Finally, this book is not really about rioting. Instead it is about the origins of the Civil War and the differences between Northern and Southern culture concerning popular violence. There is little effort to place the rioting in this period within a context of social change, nor is the focus, as it was in the essay of twenty-five years ago, on what Jacksonian riots mean within the story of American history.

On this last point, perhaps it is unfair to criticize Grimsted for not writing a book that I would have liked him to write. So I will devote the remainder of the review to what the author has offered us. Grimsted argues that the North and the South developed two different social systems of violence. Southerners were murderous, even sadistic. Northerners destroyed property, and shunned attacks on people. Southerners felt justified in every mob action—they believed that they acted almost in the name of the law. Northerners ran into resistance with the development of police forces. Southern mobs inflicted casualties; in northern riots the mob more often than not sustained casualties in the face of law and order. Southerners seized upon the slightest whisper of a conspiracy among slaves to inflict gruesome murder on an impressive scale. Northerners threw stones and hollered at abolitionists, broke presses, and occasionally assaulted a black.

The bulk of the book, then, is on the South. There is a chapter on anti-abolitionism in the North and there is some discussion of northern political rioting. But the subtext is always in the comparison with the South. The analysis on political rioting, moreover, quickly focuses on the Know Nothing disturbances of the 1850s, the most violent of which occurred in slave state cities like Baltimore, Louisville, St. Louis, and New Orleans.

Therefore, Grimsted has presented us with the most comprehensive portrait of southern antebellum mob violence to date. I wish I had access to this book when I was writing Rioting in America (Indiana University Press, 1996). In that book I underestimated the extent and extra-legal nature of popular violence against slaves in the South. Grimsted has shown that there may have been more continuity—something I emphasized nationally—before and after the Civil War in the South in rioting. Implicit in Grimsted’s analysis is a direct link between the white terror of reconstruction and the late nineteenth-century lynching South, and the extra-legal violence against supposed abolitionists and in reaction to feared slave conspiracies.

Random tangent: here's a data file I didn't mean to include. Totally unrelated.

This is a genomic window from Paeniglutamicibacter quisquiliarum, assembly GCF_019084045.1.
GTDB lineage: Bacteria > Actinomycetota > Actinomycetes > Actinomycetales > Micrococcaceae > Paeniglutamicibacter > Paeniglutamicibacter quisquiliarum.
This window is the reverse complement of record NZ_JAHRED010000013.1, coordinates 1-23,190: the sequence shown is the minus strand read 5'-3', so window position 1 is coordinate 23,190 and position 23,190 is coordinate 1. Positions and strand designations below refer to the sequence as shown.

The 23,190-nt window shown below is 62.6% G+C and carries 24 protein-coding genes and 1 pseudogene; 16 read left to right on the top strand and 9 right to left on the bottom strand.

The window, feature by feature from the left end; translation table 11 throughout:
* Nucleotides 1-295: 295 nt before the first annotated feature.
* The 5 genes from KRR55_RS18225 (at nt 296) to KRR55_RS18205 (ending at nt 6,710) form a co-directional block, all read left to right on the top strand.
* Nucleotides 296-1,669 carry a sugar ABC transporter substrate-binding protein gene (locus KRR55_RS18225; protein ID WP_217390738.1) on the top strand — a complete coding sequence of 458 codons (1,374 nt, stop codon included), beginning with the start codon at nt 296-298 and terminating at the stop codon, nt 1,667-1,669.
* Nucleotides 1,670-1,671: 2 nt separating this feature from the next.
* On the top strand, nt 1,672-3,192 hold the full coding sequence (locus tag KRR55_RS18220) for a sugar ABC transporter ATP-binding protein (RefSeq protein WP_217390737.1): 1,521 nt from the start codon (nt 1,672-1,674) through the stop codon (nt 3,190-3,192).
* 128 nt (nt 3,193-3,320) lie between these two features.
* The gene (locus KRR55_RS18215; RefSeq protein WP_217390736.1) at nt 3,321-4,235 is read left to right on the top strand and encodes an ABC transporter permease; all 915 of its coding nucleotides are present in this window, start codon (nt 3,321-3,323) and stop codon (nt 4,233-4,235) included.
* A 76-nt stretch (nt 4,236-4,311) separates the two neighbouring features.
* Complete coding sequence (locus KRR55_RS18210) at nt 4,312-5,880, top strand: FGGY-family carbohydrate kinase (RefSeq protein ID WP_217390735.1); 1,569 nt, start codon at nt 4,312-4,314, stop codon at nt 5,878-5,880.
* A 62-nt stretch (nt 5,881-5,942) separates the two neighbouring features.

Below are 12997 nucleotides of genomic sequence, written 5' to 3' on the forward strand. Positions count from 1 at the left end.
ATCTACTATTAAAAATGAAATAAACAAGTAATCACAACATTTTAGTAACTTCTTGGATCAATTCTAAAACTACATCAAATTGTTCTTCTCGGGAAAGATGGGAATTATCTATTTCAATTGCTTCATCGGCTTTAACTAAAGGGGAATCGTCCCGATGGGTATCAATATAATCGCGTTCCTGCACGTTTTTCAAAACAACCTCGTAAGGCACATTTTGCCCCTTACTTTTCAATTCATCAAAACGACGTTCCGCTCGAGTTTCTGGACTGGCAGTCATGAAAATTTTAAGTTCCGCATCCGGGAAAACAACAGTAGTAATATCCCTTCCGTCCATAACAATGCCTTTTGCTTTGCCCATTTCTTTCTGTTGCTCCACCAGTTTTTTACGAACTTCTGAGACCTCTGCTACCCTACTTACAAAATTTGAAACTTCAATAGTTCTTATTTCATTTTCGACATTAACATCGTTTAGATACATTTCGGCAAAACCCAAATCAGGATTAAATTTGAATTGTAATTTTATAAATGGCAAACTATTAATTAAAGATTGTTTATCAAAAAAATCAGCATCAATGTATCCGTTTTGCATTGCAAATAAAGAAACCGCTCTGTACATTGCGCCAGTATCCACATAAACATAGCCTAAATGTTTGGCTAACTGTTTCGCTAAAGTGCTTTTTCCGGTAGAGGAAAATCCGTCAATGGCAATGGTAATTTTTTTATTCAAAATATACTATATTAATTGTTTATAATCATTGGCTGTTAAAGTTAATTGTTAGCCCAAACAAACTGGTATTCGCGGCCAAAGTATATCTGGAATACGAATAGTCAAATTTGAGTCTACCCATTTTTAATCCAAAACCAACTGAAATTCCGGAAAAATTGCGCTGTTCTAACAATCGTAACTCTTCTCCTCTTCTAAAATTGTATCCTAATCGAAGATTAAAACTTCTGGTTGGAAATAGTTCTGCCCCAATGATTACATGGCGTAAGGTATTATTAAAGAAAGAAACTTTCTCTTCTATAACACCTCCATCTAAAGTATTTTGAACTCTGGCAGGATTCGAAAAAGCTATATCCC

Grimsted also argues that the Southerners did not view their collective violence as extraordinary or out of the bounds of acceptable behavior. He explores southern attitudes toward violence in general, finding Southerners all too willing to attack each other in the name of honor. The same ethos explains their willingness to maim and to kill when in a crowd. Oddly, Southerners saw their extra-legal activity as so legitimate that they looked disparagingly to the North as a land of riot and mayhem.

This book, then, is something less than a study of mobbing in the years before the Civil War, as implied in the title. Instead, it is an effort to use rioting as another method of delineating the cultural chasm that separated North and South when the guns first fired on Fort Sumter. There is little doubt that Grimsted makes a case for the greater violence in southern riots in this period. But I remain unconvinced that northern riots were dramatically less bellicose in their behavior. Certainly anti-abolitionist mobs tended to use less violent means in the North. But when compared with the popular disorder that occurred before the Jacksonian era, both northern and southern riots were violent. The most violent southern riots occurred during the slave scares shortly before the Civil War. Grimsted only briefly mentions the most violent northern riots—race riots that occurred throughout the Jacksonian period.

Any consideration of those northern race riots, moreover, should not end with the beginnings of the Civil War—they should also include the race riots that occurred during the Civil War when Northerners cruelly tortured and executed African Americans. In the final, analysis David Grimsted offers us an introduction to the wonderful research that he has carried on for decades. I anxiously await the additional volume or volumes.

Document compiled by Dr S D Stein
Last update 29/07/99
Stuart.Stein@uwe.ac.uk
S D Stein